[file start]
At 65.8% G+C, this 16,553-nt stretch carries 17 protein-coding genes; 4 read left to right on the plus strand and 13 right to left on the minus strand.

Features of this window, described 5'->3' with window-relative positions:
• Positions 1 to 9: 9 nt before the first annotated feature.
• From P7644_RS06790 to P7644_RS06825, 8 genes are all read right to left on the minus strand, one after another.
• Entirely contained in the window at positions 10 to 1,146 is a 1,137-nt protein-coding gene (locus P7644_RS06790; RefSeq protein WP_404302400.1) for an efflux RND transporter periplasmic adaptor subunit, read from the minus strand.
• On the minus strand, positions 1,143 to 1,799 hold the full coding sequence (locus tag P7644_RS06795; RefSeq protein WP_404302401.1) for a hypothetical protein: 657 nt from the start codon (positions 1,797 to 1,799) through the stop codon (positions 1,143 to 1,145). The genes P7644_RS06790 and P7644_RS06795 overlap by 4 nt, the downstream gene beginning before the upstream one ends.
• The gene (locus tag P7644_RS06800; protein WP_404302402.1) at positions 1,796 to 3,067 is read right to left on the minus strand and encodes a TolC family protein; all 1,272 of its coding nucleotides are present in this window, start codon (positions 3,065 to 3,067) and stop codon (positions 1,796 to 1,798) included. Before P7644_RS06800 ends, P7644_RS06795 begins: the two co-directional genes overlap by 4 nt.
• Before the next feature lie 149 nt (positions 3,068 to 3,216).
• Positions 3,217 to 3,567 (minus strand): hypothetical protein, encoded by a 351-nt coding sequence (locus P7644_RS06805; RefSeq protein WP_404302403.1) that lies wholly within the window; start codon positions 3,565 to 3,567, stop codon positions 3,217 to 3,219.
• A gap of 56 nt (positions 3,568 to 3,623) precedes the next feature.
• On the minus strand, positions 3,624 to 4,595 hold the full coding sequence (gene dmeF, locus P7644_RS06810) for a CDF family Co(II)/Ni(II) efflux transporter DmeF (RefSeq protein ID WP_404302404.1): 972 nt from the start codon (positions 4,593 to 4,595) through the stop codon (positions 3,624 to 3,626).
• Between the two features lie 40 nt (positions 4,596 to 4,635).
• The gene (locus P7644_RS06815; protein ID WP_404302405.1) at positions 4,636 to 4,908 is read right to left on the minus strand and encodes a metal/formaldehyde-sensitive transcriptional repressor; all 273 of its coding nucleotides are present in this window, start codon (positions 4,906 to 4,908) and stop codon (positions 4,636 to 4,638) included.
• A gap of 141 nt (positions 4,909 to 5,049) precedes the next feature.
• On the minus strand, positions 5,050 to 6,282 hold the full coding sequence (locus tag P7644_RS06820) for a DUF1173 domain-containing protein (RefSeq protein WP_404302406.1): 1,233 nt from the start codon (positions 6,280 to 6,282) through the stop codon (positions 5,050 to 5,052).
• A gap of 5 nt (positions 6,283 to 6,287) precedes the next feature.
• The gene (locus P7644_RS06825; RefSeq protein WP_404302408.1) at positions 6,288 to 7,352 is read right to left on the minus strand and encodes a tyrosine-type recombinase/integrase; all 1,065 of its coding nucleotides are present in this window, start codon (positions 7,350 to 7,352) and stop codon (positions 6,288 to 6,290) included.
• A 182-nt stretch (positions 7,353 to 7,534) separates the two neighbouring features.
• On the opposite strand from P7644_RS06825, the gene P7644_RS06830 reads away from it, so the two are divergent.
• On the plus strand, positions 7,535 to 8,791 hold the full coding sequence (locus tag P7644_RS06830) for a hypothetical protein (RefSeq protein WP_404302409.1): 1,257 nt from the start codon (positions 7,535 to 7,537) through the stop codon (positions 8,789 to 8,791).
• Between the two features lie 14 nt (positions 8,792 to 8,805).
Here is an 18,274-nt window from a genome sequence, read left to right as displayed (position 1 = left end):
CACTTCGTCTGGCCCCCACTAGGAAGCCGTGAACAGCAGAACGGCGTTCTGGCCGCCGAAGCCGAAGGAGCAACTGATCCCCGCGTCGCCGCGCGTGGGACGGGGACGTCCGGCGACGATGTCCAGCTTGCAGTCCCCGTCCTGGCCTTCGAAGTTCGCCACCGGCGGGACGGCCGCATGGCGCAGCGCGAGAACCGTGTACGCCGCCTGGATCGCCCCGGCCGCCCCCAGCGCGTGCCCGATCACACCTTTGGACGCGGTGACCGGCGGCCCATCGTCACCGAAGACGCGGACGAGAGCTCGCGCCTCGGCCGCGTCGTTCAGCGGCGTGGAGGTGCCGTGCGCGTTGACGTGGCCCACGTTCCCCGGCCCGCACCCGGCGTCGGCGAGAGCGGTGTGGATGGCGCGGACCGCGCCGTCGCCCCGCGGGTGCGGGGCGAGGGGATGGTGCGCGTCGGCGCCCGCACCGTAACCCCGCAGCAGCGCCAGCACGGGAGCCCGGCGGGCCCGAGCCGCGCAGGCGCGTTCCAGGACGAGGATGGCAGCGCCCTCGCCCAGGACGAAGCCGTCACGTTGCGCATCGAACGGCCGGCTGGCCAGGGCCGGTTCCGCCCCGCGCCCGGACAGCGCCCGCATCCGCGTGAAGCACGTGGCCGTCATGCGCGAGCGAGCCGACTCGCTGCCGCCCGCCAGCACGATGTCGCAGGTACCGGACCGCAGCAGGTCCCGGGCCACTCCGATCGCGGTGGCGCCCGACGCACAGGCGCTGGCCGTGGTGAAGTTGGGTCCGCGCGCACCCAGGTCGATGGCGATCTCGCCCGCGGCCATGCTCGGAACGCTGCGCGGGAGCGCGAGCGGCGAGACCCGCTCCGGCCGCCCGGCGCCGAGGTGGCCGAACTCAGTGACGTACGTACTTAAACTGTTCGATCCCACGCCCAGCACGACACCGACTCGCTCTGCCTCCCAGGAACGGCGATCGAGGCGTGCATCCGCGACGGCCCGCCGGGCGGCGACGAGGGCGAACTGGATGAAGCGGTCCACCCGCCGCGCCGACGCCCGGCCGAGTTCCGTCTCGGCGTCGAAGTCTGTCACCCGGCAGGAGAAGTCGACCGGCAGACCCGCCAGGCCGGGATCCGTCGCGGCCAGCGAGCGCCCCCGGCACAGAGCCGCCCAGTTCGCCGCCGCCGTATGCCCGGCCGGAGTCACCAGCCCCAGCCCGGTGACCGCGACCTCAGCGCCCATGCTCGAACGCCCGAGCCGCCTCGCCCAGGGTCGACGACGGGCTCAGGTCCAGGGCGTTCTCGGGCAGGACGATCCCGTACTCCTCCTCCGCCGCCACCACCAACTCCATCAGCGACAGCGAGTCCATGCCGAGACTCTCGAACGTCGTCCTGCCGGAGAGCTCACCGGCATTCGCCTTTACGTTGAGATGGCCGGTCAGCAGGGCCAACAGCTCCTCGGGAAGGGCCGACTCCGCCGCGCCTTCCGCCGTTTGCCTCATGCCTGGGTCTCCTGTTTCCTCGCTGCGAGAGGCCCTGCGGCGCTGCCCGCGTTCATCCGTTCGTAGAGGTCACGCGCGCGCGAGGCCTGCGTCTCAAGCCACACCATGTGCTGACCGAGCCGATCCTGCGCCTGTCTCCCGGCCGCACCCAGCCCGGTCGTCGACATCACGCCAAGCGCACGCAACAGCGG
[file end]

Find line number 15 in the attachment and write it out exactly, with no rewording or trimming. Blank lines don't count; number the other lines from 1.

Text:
• On the minus strand, positions 5,050 to 6,282 hold the full coding sequence (locus tag P7644_RS06820) for a DUF1173 domain-containing protein (RefSeq protein WP_404302406.1): 1,233 nt from the start codon (positions 6,280 to 6,282) through the stop codon (positions 5,050 to 5,052).